Buy if...

You want a microphone that will literally shine on stream: This is certainly one of the better looking RGB mics available.

You are heavily invested in the ROG ecosystem: Gotta catch 'em all, right? So you might just want to complete the whole set.

Don't buy if...

You want something dynamic and versatile for more than just streaming: If you're after a podcasting mic, this is not it.

You are on a budget and don't need the RGB: There are a ton of great-sounding budget mics out there without the unnecessary 'gamer' fluff.

Now, while you can adjust the basics directly on the mic using the dial, you'll need Armoury Crate to really dial things in. In here, you can adjust volume, bitrate, noise gate, Perfect voice and an equalizer with three presets; Natural, Dark and Bright. I prefer the natural and dark, but it all depends on your voice and your own preference.

One issue I have with the physical control on the Carnyx is that you don't get any sort of feedback to acknowledge your changes. Turning the dial doesn't use the RGB to indicate gain or volume levels, which can be frustrating.

At the end of the day, the ROG Carnyx is a good first attempt by Asus though not quite groundbreaking. It's a handsome microphone that any RGB-loving game streamer would be happy to have in their setup and it can sound good if you set it up correctly.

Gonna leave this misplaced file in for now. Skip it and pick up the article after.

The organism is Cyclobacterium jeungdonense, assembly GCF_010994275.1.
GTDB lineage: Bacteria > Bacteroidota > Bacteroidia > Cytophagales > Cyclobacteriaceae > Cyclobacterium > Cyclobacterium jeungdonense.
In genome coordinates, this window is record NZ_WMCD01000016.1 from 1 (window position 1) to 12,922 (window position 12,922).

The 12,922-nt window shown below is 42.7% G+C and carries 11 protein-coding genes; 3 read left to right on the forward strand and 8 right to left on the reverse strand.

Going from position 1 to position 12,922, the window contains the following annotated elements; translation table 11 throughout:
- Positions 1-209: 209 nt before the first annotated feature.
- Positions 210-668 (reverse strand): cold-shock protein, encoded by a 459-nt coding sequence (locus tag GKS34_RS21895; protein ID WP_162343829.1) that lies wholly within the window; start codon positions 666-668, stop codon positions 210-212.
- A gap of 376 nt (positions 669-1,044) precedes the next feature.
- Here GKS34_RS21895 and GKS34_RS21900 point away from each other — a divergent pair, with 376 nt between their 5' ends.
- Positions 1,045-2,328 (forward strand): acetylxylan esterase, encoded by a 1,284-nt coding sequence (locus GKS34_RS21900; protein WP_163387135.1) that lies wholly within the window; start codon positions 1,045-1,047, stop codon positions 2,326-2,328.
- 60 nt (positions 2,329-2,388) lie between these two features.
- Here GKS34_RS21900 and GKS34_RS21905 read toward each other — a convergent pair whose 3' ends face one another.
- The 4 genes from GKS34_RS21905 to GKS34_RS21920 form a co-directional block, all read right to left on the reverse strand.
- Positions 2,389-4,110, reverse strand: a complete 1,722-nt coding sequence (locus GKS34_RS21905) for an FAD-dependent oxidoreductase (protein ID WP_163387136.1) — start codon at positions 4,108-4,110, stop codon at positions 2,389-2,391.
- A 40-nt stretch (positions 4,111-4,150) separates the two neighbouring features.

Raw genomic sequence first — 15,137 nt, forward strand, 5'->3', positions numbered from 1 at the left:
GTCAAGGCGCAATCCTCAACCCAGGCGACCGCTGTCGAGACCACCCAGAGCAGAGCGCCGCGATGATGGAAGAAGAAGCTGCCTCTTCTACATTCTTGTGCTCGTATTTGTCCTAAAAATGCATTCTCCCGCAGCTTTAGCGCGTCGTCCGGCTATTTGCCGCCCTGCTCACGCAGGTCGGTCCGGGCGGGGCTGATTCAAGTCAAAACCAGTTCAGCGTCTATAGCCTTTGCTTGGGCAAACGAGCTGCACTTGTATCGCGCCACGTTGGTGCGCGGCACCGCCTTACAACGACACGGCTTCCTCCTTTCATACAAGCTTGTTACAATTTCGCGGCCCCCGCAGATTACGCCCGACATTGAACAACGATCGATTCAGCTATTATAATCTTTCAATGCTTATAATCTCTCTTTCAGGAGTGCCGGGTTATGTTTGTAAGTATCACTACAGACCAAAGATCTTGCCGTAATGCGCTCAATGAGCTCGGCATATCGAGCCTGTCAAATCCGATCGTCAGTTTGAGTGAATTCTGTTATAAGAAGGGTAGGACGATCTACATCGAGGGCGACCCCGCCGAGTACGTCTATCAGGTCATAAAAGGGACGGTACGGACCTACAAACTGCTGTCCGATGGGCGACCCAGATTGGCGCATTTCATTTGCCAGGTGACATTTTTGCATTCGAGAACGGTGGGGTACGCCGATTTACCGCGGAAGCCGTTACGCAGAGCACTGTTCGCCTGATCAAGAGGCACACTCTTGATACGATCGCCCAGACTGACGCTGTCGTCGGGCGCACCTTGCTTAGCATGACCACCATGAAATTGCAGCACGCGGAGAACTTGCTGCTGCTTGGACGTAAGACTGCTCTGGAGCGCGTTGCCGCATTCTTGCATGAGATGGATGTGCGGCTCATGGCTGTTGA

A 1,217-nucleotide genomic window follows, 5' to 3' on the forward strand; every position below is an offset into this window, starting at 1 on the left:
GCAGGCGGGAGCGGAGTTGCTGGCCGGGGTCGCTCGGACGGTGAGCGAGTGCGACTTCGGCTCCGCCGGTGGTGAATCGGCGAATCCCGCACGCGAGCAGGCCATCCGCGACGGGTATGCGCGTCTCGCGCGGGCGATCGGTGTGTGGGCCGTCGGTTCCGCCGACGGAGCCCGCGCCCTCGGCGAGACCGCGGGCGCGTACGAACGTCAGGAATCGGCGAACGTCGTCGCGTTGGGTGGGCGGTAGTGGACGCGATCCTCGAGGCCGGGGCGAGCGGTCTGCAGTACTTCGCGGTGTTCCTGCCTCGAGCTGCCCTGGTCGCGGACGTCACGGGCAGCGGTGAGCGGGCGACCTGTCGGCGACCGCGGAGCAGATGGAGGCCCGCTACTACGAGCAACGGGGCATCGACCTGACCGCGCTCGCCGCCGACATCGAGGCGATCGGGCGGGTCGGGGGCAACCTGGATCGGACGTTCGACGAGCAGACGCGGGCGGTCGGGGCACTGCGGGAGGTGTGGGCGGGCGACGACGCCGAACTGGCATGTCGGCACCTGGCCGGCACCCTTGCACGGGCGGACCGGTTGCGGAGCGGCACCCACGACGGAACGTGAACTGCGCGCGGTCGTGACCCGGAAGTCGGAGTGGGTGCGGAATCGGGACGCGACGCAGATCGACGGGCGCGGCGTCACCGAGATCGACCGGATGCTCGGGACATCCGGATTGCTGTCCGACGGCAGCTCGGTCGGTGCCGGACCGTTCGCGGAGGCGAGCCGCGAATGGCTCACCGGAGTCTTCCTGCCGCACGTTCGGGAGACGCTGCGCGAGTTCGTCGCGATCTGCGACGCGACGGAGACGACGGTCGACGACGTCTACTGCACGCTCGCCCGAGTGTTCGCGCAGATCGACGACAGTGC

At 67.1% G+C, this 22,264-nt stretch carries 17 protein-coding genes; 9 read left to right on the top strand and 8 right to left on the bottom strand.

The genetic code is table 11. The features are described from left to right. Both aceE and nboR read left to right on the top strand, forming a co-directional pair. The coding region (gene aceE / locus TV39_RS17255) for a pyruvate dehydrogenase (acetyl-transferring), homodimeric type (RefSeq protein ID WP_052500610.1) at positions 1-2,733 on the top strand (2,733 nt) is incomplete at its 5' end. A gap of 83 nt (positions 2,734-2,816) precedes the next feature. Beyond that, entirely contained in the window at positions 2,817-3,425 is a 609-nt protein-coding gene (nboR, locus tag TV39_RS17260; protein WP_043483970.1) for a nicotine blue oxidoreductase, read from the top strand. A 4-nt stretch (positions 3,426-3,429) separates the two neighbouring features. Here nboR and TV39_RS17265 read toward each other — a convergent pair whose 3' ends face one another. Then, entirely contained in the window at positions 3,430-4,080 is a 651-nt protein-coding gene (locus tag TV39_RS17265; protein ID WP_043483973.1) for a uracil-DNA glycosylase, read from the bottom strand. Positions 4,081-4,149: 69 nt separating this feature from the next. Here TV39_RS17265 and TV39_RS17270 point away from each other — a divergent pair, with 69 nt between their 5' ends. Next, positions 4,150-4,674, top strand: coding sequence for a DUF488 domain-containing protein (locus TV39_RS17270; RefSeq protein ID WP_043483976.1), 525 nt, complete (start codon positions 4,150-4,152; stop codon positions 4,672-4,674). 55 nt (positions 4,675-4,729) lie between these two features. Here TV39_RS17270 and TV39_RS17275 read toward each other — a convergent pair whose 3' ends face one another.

But at close to $200, the Carnyx is far from the best microphone money can buy. Simpler microphones without the fancy RGB can deliver the goods for less money. Unless you are particularly sold on the aesthetic or Asus Aura Sync ecosystem, this wouldn't be my first choice. That said, I look forward to future iterations of the ROG Carnyx.

The Verdict
Asus ROG Carnyx

The ROG Carnyx doesn't bring anything particularly new or fresh to the gaming microphone segment but offers a well built, handsome, and safe microphone.

Kizito Katawonga

 Kizzy is the consummate geek, with black turtleneck design sensibilities, always on the hunt for the latest, greatest, and sexiest tech. He's played Doom on the OG Pentium and still remembers how to hack a dial-a-phone. After four decades of being crazy about tech, he's literally just getting started. It's the age of the geek, baby!